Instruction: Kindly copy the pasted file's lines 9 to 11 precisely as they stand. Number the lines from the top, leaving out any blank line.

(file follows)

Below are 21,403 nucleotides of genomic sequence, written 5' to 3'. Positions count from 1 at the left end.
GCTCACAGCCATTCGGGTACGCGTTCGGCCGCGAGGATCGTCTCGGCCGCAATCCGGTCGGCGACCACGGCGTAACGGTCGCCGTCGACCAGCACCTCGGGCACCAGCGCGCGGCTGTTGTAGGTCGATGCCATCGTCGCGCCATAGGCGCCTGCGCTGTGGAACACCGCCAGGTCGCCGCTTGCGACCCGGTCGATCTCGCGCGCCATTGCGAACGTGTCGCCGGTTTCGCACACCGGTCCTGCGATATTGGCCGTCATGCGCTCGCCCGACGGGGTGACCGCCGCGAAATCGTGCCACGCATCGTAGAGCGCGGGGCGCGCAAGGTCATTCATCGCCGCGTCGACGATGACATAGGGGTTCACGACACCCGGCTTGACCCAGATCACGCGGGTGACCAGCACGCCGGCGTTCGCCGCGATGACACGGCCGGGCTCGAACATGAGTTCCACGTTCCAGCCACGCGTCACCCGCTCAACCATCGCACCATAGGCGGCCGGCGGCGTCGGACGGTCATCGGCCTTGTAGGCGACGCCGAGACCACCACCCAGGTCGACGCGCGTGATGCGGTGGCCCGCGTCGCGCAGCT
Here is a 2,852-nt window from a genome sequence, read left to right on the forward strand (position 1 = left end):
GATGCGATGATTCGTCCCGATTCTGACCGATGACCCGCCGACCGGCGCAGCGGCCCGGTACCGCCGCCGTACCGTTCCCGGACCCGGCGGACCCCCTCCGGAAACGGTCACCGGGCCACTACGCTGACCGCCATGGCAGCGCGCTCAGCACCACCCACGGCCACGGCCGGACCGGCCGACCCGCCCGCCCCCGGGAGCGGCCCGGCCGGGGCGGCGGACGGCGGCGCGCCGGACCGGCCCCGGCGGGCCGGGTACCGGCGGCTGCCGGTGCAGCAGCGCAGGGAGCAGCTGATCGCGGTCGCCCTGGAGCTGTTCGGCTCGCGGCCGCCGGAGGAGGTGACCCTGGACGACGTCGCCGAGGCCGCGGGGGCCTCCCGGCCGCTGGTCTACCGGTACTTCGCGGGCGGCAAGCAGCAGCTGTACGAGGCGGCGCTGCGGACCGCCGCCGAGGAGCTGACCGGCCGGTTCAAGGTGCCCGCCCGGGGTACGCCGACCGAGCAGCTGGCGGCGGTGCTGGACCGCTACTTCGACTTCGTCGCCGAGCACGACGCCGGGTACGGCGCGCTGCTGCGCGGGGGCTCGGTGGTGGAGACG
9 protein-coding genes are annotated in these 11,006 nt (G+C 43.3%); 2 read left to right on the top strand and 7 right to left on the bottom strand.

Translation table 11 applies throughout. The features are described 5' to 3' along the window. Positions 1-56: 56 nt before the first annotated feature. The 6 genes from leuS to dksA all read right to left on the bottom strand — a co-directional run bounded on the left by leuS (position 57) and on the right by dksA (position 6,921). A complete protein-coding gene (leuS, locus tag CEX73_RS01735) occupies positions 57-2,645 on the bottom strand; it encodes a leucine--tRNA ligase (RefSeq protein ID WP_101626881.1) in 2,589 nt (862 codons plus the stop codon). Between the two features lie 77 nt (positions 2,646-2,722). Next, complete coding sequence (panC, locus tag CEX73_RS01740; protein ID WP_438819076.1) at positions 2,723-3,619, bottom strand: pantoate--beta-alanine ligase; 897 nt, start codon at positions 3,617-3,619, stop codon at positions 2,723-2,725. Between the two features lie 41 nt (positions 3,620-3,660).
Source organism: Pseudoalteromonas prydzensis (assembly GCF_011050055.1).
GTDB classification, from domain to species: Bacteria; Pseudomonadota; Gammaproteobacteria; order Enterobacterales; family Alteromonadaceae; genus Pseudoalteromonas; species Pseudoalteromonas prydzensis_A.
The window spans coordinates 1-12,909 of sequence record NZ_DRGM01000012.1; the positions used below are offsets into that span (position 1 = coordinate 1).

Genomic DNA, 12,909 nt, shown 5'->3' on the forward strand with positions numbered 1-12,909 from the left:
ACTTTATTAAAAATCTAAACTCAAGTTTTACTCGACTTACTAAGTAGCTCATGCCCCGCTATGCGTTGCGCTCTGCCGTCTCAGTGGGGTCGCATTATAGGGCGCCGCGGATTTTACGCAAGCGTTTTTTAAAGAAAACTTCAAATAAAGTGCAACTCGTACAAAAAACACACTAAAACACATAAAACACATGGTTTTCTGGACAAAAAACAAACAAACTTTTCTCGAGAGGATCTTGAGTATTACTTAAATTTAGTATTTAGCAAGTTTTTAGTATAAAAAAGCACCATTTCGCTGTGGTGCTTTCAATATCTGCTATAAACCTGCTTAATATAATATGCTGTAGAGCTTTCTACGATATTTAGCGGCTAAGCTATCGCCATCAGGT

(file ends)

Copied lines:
The window spans coordinates 1-12,909 of sequence record NZ_DRGM01000012.1; the positions used below are offsets into that span (position 1 = coordinate 1).

Genomic DNA, 12,909 nt, shown 5'->3' on the forward strand with positions numbered 1-12,909 from the left:
ACTTTATTAAAAATCTAAACTCAAGTTTTACTCGACTTACTAAGTAGCTCATGCCCCGCTATGCGTTGCGCTCTGCCGTCTCAGTGGGGTCGCATTATAGGGCGCCGCGGATTTTACGCAAGCGTTTTTTAAAGAAAACTTCAAATAAAGTGCAACTCGTACAAAAAACACACTAAAACACATAAAACACATGGTTTTCTGGACAAAAAACAAACAAACTTTTCTCGAGAGGATCTTGAGTATTACTTAAATTTAGTATTTAGCAAGTTTTTAGTATAAAAAAGCACCATTTCGCTGTGGTGCTTTCAATATCTGCTATAAACCTGCTTAATATAATATGCTGTAGAGCTTTCTACGATATTTAGCGGCTAAGCTATCGCCATCAGGT